With the Data Protection and Digital Information Bill currently being reviewed in Parliament, Netwrix vice-president of research and development Michael Paye explains how businesses can amply prepare
Parliament is considering a Data Protection and Digital Information Bill designed to update and simplify the UK’s data protection framework. In particular, the bill includes several changes to data and user tracking requirements for UK organisations.
UK businesses must now review their current internal data and security practices, to comply with the legislation or risk substantial reputational and financial consequences. They should keep in mind that as they are updating their controls and processes, they will be more vulnerable to cyber threats, since significant changes can expose or create weaknesses that attackers can exploit.
This article details several steps that organisations can take to ensure a smooth transition in meeting the new standards imposed by the bill.
Clearly define compliance roles
First, it is vital to assess the job roles associated with compliance throughout the organisation, including legal, IT, security, and other business teams. The goal is to ensure that the responsibilities of each role are clearly defined and that they align within the criteria specified in the bill. This step will help the organisation implement a consistent and complete approach to new data processes across the business.
Prioritise changes to data processing and management
Although an organisation’s current data management practices may be in compliance with GDPR standards, they may not satisfy the requirements of the new UK bill. Accordingly, organisations need to identify which data processing and management workflows are likely to be affected by the new regulation, and key stakeholders and senior-level management will need to prioritise the adjustments those processes.
Reviewing these processes offers an additional benefit, since it presents an opportunity to identify and mitigate any inefficiencies or vulnerabilities in them. A data discovery and classification solution can help organisations identify regulated data and ensure it is handled and secured appropriately.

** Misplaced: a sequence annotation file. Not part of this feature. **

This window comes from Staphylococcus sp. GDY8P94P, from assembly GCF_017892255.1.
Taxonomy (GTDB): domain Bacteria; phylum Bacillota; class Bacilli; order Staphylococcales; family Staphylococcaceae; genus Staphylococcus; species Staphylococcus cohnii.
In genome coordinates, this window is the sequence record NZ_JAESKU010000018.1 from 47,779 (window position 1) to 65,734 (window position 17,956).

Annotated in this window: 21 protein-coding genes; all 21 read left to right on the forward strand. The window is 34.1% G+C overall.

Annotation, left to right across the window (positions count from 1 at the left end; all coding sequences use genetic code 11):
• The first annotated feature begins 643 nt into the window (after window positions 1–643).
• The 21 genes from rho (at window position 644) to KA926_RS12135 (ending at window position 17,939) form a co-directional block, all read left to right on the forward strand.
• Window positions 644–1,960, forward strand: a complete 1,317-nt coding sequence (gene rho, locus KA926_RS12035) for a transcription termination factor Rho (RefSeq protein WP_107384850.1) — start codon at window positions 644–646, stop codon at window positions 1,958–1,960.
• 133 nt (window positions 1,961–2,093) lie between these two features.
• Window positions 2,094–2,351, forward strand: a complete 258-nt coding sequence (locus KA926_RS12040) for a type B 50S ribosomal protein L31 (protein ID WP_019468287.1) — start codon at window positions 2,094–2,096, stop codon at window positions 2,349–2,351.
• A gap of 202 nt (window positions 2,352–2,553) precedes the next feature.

Assess and revise compliance practices
Third, organisations should assess whether their existing compliance practices meet the new requirements. They should view this as a chance to assess their cyber security status and mitigate any gaps to improve security as well as compliance. After all, the risks of a data breach extend far beyond fines for compliance failures — a successful cyber attack or data breach can result in customer distrust; penalties from contractors and partners; revenue losses; payouts to threat actors, and much more.
Prepare for questions from customers
Finally, businesses should also be prepared for customer queries about what to expect from the bill, and whether and how it will affect the organisation’s services. Consider establishing an official statement concerning the coming legislation as soon as possible, and making it available to both internal employees and customers. Doing so will help ensure consistent messaging and communication across the business.
Enactment of the proposed Data Protection and Digital Information Bill should not be seen as a hinderance for UK organisations, but as a chance for them improve the management and security of their critical data. By complying with the requirements of this bill, businesses can improve their data processes, get a faster return on investment (ROI) for a data discovery and classification solution, and help leadership make more informed long-term technology decisions.
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